SAFETY IN NUMBERS: Report states crime declined at Ferris State from 2016 to ’17

A Ferris State University Police car is pictured last week. The school recently released its annual crime report for 2017. (Pioneer photo/Tim Rath)

BIG RAPIDS — Criminal complaints at Ferris State University declined by about 25 percent from 2016 to 2017, according to the university’s annual crime report, which was released Sept. 20.

The total number of crimes at Ferris State dropped from 481 in 2016 to 363 in 2017, the report states. However, Public Safety Director Bruce Borkovich cautioned, it would be wise for readers not to look too deeply into the numbers — whether they reflect positively on the school, or negatively.

“We don’t get too excited, because there are many dynamics that play into it. Generally, it’s a very safe campus, and small increases or decreases in crime as a total are reflected in huge percentages that can easily lead to overreactions,” Borkovich said.

Borkovich said one of the factors that could play into a decrease is the number of officers on staff. Currently, including administration, there are 13 officers on the FSU staff — a figure that is considered full staff, Borkovich said, based on the department’s budget.

However, for most of the year, he said, the office was understaffed. That means fewer officers were patrolling the campus, writing tickets, making arrests and investigating complaints.

“We have a small department — our night crew is between two to three officers,” Borkovich said. “If we have one officer out, it’s 33 percent less police presence. That’s a lot.”

Another possible factor is the makeup of the staff that is on board, Borkovich said, which could lead to variations in the aggressiveness of which laws are enforced.

“Sometimes you get these younger hires, with all this energy, and they’re out making traffic stops and doing things that a more experienced officer might not do,” Borkovich said. “I don’t have a preference — we don’t have a quota of tickets to write. I just want officers to work hard.”

Specifically, the most-reported crime on campus in 2017 were violations of the Controlled Substances Act. There were 82 such complaints filed in that category, which is down a total of 42 from 2016.

There were 49 complaints related to narcotics equipment reported in 2017, a decline of 25 from 2016. There were 41 larcenies and 36 liquor violations reported in 2017, as well.

On a whole, Borkovich believes Ferris State is a safe place to go to school, citing a 2017 report by the National Council for Home Safety and Security which named it one of the top 25 safest universities in the country, using data from the FBI’s Uniform Crime Reporting and the U.S. Department of Education’s Campus Safety Security Survey.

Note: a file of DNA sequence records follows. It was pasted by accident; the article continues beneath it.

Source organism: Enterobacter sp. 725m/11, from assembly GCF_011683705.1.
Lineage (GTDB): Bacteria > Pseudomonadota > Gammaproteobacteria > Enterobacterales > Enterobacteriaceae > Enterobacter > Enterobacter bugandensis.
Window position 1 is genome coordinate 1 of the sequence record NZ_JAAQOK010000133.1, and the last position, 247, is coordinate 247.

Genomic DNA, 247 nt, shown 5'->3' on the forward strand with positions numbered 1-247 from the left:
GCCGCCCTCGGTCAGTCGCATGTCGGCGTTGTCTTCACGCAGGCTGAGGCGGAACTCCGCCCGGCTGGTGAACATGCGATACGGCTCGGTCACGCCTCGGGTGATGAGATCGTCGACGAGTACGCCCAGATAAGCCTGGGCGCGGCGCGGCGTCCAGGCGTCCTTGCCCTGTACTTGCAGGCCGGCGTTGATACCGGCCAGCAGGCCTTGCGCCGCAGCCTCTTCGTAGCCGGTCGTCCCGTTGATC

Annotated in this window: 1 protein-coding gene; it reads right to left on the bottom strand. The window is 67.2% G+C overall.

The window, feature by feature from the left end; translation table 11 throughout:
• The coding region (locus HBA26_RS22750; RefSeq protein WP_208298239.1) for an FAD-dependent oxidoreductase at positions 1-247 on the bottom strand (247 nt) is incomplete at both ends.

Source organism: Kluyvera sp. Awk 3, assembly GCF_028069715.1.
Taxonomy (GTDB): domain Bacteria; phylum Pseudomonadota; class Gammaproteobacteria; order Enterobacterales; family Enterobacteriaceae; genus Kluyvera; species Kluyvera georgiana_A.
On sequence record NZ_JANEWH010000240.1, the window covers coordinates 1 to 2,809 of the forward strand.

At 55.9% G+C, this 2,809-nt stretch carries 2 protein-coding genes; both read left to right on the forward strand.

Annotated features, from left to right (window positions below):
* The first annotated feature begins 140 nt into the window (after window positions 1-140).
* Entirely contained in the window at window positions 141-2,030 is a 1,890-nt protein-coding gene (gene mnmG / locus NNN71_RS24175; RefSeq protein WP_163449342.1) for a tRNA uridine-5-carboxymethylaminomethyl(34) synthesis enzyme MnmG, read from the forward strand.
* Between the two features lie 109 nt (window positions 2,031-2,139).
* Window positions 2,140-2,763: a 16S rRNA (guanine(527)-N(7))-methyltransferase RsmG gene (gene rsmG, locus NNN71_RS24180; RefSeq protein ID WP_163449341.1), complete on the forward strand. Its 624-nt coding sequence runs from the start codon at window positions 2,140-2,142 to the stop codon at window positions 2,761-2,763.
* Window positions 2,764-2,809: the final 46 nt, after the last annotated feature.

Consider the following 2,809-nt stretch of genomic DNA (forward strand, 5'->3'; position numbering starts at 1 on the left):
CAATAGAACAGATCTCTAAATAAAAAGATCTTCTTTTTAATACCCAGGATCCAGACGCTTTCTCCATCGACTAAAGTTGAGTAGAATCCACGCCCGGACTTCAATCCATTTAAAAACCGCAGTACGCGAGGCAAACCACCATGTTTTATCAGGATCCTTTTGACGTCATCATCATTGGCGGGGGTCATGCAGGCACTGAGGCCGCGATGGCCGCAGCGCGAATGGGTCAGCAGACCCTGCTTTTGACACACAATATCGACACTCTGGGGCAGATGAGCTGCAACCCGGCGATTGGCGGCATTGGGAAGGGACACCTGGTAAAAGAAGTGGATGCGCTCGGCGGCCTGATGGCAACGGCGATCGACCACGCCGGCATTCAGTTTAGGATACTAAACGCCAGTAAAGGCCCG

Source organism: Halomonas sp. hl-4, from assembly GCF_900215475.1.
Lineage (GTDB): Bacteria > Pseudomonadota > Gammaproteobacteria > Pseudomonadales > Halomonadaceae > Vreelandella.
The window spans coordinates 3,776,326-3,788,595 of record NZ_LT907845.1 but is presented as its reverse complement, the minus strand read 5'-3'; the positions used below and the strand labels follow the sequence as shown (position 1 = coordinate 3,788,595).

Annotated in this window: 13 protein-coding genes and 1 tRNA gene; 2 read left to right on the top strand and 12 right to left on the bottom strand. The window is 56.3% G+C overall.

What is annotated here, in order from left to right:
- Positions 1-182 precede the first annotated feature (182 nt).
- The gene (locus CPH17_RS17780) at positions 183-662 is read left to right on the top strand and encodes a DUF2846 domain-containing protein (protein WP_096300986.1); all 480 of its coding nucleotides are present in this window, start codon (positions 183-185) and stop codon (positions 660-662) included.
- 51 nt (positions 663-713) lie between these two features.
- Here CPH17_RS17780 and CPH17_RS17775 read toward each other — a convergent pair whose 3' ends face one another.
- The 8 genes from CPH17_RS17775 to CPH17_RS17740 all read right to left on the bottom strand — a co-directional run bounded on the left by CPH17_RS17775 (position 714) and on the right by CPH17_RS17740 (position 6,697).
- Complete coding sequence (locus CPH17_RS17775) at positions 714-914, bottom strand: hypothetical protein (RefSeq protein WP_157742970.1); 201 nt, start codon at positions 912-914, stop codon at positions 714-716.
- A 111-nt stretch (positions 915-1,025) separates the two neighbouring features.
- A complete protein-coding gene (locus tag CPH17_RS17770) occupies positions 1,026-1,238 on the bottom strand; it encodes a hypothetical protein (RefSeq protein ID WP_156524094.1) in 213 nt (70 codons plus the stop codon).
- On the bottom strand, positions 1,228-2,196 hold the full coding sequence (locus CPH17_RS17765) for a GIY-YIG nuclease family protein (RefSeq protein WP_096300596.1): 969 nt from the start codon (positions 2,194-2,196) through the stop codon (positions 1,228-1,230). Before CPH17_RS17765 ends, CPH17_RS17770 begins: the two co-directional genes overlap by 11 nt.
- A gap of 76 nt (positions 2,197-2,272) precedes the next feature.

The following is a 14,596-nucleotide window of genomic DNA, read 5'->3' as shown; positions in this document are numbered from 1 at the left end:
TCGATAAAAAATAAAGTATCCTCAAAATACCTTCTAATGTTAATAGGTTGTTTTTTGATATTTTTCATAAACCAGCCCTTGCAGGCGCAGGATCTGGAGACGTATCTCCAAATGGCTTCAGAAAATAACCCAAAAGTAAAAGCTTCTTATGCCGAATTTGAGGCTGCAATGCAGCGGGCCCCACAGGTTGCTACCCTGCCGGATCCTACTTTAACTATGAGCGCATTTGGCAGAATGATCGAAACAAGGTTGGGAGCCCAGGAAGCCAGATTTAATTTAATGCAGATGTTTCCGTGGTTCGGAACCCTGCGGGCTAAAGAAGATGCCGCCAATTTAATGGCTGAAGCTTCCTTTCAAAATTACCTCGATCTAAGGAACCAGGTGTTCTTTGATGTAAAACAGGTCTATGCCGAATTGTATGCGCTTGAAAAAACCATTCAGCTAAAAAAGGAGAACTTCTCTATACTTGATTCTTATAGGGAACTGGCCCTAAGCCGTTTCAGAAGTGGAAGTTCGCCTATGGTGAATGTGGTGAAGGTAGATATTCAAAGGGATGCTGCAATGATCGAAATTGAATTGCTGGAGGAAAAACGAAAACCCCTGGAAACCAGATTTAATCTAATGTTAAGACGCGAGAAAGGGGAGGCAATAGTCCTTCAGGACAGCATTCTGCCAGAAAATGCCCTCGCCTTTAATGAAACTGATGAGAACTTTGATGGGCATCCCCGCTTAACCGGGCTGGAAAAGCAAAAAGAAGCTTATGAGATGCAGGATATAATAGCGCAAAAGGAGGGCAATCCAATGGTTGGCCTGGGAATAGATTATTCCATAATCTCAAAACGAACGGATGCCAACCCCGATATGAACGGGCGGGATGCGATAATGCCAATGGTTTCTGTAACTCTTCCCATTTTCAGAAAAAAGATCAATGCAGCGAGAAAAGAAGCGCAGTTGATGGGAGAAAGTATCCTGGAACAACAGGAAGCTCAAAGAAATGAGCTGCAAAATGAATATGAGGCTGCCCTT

New policy being pursued

In addition to crime statistics, the report — which is required by federal law for every university in the country that receives public funds for student financial aid — details other goings-on in the Ferris State public safety department.

Among the highlights is Borkovich’s pursuit of a university policy detailing police response in the event of a large-scale protest or riot at the school. Inspired by the demonstrations in the college towns of Charlottesville, Virginia, and Berkeley, California, in 2017, Borkovich said the aim of the policy is to protect the safety of students and property, as well as First Amendment protections for everyone involved.

“We do seem to have a trend where people have grown intolerant of others’ opinions … in other words, if you don’t think just like me, it’s OK to be violent and destroy property,” Borkovich said. “When you think about it, the college atmosphere is the marketplace of ideas. The university should be the place that protects those rights more than anyone else”

Among the details of the policy is working with Mecosta County-area police agencies, as well as departments at Central Michigan University and the city of Mount Pleasant, in order to develop mutual aid agreements to ensure Ferris State police are not overwhelmed during a large-scale event.

“We may only have 13 officers on staff, but I can literally have hundreds of officers here to help keep our events safe if I need to,” Borkovich said. “We are trained, equipped and we have the legal agreements to do that.”

Ferris State police also have recently upgraded equipment in order to be ready for major demonstrations, Borkovich said, including the purchase of new riot gear.

A draft copy of the policy is complete, Borkovich added, and he expects it be approved by the Ferris State president’s council by the end of the academic year.

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Posted by Tim Rath

Tim is the Pioneer's associate editor. He also coordinates the Family & Friends, Religion and Veterans pages. He can be reached by phone at (231) 592-8386 or by e-mail at trath@pioneergroup.com.

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